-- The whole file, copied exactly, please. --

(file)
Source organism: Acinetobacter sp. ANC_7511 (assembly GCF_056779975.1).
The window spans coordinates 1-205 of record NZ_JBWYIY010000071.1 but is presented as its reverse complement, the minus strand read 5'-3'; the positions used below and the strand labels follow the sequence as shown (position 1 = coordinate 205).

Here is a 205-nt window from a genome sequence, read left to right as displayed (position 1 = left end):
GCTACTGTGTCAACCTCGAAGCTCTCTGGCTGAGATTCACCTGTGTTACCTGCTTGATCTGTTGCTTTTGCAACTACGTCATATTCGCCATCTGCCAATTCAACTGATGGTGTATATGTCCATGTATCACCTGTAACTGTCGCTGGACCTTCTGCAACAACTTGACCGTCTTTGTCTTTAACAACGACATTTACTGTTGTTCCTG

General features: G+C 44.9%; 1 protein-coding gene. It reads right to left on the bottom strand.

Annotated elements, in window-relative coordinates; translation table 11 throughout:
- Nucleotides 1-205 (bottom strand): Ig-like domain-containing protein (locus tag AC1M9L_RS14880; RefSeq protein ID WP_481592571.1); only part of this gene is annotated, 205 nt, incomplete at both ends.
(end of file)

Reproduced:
Source organism: Acinetobacter sp. ANC_7511 (assembly GCF_056779975.1).
The window spans coordinates 1-205 of record NZ_JBWYIY010000071.1 but is presented as its reverse complement, the minus strand read 5'-3'; the positions used below and the strand labels follow the sequence as shown (position 1 = coordinate 205).

Here is a 205-nt window from a genome sequence, read left to right as displayed (position 1 = left end):
GCTACTGTGTCAACCTCGAAGCTCTCTGGCTGAGATTCACCTGTGTTACCTGCTTGATCTGTTGCTTTTGCAACTACGTCATATTCGCCATCTGCCAATTCAACTGATGGTGTATATGTCCATGTATCACCTGTAACTGTCGCTGGACCTTCTGCAACAACTTGACCGTCTTTGTCTTTAACAACGACATTTACTGTTGTTCCTG

General features: G+C 44.9%; 1 protein-coding gene. It reads right to left on the bottom strand.

Annotated elements, in window-relative coordinates; translation table 11 throughout:
- Nucleotides 1-205 (bottom strand): Ig-like domain-containing protein (locus tag AC1M9L_RS14880; RefSeq protein ID WP_481592571.1); only part of this gene is annotated, 205 nt, incomplete at both ends.